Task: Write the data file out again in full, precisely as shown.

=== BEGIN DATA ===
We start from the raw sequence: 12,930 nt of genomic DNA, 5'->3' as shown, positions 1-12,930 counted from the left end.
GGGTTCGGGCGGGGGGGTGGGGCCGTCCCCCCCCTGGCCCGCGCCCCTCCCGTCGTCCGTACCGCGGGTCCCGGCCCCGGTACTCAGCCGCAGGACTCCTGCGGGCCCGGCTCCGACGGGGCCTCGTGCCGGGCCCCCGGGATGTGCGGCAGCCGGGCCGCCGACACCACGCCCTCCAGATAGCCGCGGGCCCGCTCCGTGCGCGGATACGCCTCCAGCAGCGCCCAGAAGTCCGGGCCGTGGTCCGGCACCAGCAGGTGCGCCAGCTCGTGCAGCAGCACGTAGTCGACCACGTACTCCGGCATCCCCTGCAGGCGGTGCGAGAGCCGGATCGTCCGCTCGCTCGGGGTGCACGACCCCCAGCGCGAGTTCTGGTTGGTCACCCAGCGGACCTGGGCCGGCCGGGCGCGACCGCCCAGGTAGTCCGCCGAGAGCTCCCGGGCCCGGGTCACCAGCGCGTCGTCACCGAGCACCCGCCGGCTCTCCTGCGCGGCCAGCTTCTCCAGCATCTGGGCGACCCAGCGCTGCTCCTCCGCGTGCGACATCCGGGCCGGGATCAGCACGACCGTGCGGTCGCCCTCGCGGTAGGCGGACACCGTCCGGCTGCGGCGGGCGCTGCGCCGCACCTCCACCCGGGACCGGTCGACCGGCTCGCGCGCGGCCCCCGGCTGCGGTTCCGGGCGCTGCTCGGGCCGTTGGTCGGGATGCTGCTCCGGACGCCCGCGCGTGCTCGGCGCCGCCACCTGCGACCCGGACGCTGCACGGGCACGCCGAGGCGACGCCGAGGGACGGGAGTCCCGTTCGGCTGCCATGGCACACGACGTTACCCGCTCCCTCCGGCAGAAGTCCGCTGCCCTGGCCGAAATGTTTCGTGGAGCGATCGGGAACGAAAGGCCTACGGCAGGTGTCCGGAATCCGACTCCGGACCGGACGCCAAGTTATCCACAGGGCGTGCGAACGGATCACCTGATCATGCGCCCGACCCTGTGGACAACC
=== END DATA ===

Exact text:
We start from the raw sequence: 12,930 nt of genomic DNA, 5'->3' as shown, positions 1-12,930 counted from the left end.
GGGTTCGGGCGGGGGGGTGGGGCCGTCCCCCCCCTGGCCCGCGCCCCTCCCGTCGTCCGTACCGCGGGTCCCGGCCCCGGTACTCAGCCGCAGGACTCCTGCGGGCCCGGCTCCGACGGGGCCTCGTGCCGGGCCCCCGGGATGTGCGGCAGCCGGGCCGCCGACACCACGCCCTCCAGATAGCCGCGGGCCCGCTCCGTGCGCGGATACGCCTCCAGCAGCGCCCAGAAGTCCGGGCCGTGGTCCGGCACCAGCAGGTGCGCCAGCTCGTGCAGCAGCACGTAGTCGACCACGTACTCCGGCATCCCCTGCAGGCGGTGCGAGAGCCGGATCGTCCGCTCGCTCGGGGTGCACGACCCCCAGCGCGAGTTCTGGTTGGTCACCCAGCGGACCTGGGCCGGCCGGGCGCGACCGCCCAGGTAGTCCGCCGAGAGCTCCCGGGCCCGGGTCACCAGCGCGTCGTCACCGAGCACCCGCCGGCTCTCCTGCGCGGCCAGCTTCTCCAGCATCTGGGCGACCCAGCGCTGCTCCTCCGCGTGCGACATCCGGGCCGGGATCAGCACGACCGTGCGGTCGCCCTCGCGGTAGGCGGACACCGTCCGGCTGCGGCGGGCGCTGCGCCGCACCTCCACCCGGGACCGGTCGACCGGCTCGCGCGCGGCCCCCGGCTGCGGTTCCGGGCGCTGCTCGGGCCGTTGGTCGGGATGCTGCTCCGGACGCCCGCGCGTGCTCGGCGCCGCCACCTGCGACCCGGACGCTGCACGGGCACGCCGAGGCGACGCCGAGGGACGGGAGTCCCGTTCGGCTGCCATGGCACACGACGTTACCCGCTCCCTCCGGCAGAAGTCCGCTGCCCTGGCCGAAATGTTTCGTGGAGCGATCGGGAACGAAAGGCCTACGGCAGGTGTCCGGAATCCGACTCCGGACCGGACGCCAAGTTATCCACAGGGCGTGCGAACGGATCACCTGATCATGCGCCCGACCCTGTGGACAACC